What goes through my mind when I translate?

Me translating, 05:00 GMT one day.

Good question.

I started this blog for selfish reasons. I wanted to express myself again on whatever popped into my head. I had not written any bad poetry for years, or anything one could call creative beyond letters brimming with descriptive detail to friends and relatives. Clearly, something had to change.

What I had done was type my fingers to the bone translating other people’s words.  Am I resentful? No, not at all! There is, however, a certain fidelity to one’s source text that has to be observed. The urge to insert a smiley here is very great, by the way.  Even if a source text word has twenty possible synonyms in the target language, the context narrows that possibility down to two, say. Then, with the incisiveness of a butcher cutting up a carcass, we choose ‘the one’. A great deal of deliberation is often required before one can be so incisive.

It is in the realms of deliberation where thoughts extraneous to the translation itself occur. If I call these thoughts “stray thoughts” you would be justified in thinking I suffer from a lack of concentration when working.

Not so. Stray thoughts are immediately boxed up, tied with string and shipped off to the “later” department. Imagine a storeroom full of higgledy-piggledy boxes, all strangely wrapped in brown paper and tied with string. Some even have layers of dust on them. Their contents, by contrast, are colourful, clean, wild and crisp. but no-one – not even me – can see them.

Why, why, why, I ask you, with tears in my dark brown eyes, are there so many dusty, dull boxes? It is because of the translation imperative. This means two things, really.  It means that it is imperative for translators to translate.  It also means that when translating, it is imperative to meet the deadline. The deadline. With unforgiving finality – even if it is days ahead, it looms and will not stop glaring at you until the job is out the door. At which point, if your God has been gracious, you have one or two more deadlines peering at you down the pipeline.

I notice in the industry that the word deadline has been replaced with a more innocuous word, superficially, anyway. Delivery. This word is designed to induce less panic in the translator, but achieves the same result: it screams: you must meet the deadline! Delivery, as a concept, is worse. A deadline implies the translator hurtles at speed towards an arbitrary, man-made concept which you cannot see, touch, hear or smell in order to achieve the desired objective: a completed translation. Delivery, on the other hand, strongly suggests that one has to give birth as well. Instead of merely finishing a job, one now has to produce something. If this creation walks and talks in Technicolour® and Dolby Digital®, all the better.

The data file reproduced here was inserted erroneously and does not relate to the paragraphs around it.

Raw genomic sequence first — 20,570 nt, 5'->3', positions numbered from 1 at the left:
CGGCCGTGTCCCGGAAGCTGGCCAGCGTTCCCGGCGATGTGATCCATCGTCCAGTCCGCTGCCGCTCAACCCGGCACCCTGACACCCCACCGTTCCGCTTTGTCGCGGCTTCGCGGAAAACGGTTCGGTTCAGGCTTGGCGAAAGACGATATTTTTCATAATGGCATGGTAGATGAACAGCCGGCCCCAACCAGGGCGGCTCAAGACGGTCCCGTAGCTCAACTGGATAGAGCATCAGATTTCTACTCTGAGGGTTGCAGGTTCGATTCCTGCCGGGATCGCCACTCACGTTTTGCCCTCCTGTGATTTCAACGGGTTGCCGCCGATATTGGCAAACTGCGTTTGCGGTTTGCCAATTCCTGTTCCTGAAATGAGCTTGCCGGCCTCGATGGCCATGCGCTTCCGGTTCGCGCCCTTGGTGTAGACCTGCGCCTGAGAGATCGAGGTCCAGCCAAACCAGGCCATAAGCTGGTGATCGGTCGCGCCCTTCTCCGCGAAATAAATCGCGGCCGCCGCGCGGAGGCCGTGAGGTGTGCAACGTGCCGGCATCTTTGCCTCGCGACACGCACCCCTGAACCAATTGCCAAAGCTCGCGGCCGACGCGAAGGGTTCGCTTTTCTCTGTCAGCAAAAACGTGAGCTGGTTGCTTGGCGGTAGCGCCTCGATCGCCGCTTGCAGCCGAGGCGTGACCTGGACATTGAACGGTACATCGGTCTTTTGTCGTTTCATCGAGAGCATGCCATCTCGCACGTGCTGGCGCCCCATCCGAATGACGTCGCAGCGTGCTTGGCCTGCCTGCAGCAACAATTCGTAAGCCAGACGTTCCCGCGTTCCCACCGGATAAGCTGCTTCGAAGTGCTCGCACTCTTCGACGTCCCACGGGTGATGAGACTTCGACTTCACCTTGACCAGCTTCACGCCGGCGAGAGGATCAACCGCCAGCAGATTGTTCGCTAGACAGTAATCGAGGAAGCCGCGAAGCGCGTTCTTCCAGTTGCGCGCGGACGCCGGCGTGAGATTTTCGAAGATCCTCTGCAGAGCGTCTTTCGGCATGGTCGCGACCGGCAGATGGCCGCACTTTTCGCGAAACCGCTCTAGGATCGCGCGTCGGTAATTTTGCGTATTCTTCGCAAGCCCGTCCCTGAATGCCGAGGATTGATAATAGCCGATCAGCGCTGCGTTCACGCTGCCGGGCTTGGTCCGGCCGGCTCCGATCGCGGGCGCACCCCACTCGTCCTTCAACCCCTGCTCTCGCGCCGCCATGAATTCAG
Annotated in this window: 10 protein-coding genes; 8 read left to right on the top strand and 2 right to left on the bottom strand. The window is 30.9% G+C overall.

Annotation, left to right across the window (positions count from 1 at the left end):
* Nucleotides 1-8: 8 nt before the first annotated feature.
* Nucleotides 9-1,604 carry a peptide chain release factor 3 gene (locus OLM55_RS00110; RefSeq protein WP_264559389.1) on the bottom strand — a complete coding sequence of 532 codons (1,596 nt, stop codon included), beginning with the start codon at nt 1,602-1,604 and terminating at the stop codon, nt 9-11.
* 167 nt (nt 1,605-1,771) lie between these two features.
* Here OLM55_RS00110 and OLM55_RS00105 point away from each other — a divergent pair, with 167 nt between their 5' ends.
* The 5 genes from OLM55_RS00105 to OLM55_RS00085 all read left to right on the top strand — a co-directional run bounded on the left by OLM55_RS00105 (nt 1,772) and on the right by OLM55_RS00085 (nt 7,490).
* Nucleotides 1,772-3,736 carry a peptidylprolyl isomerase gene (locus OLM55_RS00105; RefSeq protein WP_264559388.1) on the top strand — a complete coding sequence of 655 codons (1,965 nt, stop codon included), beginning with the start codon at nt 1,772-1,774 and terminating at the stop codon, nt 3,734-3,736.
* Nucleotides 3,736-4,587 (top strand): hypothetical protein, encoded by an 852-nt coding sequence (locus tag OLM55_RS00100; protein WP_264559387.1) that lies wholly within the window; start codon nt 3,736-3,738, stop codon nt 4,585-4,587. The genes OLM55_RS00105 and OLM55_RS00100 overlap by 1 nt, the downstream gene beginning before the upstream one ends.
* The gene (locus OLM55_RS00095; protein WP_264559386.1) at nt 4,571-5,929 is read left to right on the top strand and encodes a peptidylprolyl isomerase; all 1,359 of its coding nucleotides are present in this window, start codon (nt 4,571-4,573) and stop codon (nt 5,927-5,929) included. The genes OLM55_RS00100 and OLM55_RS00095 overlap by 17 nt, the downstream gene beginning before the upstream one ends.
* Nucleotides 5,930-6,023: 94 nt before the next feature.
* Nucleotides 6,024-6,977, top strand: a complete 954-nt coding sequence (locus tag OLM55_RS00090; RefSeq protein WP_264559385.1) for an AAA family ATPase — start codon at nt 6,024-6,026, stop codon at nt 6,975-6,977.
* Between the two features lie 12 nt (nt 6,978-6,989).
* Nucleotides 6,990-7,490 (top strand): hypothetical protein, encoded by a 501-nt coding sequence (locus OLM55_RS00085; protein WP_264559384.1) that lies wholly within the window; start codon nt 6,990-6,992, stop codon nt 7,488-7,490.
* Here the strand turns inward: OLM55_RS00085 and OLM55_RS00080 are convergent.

A typical detail might read thus:  Delivery by Thursday [date], 08:00 CEST. Deliveries are deceptive. For one, for those of us currently living our lives in GMT +1, this deadline really means “Thursday [date], seven o’clock in the morning”. No, not quite. What it really means is, “Wednesday [i.e. the day before the date], preferably before midnight GMT +1 or CET, your choice”.  I do hope for your sake that you figured this one out before agreeing to do the job.

The truth is that I do not know what goes through my mind when I translate.  All I know is that is does go through. And whatever it is, it is quite a lot. And sometimes it is so intense that once the deadline is met, all detail of it seems to vanish from my memory, only to appear in garbled form in a dream two weeks later, or present me with a pleasant surprise when I do an administrative review once a week.

I do know that I retain what I have translated. The proof is that I can still find, after all these years, the precise paragraph in the precise text where a word, or phrase, or idea occurred.  I can also spot an editing change in “my” translation a mile away. What does sometimes seem inextricably lost to the shifting sands of time are those thoughts that run parallel to the translation imperative. Hence the need for boxes, brown paper, and so, so much string.

© 2012 Allison Wright

The word in bold appeared in the previous post.

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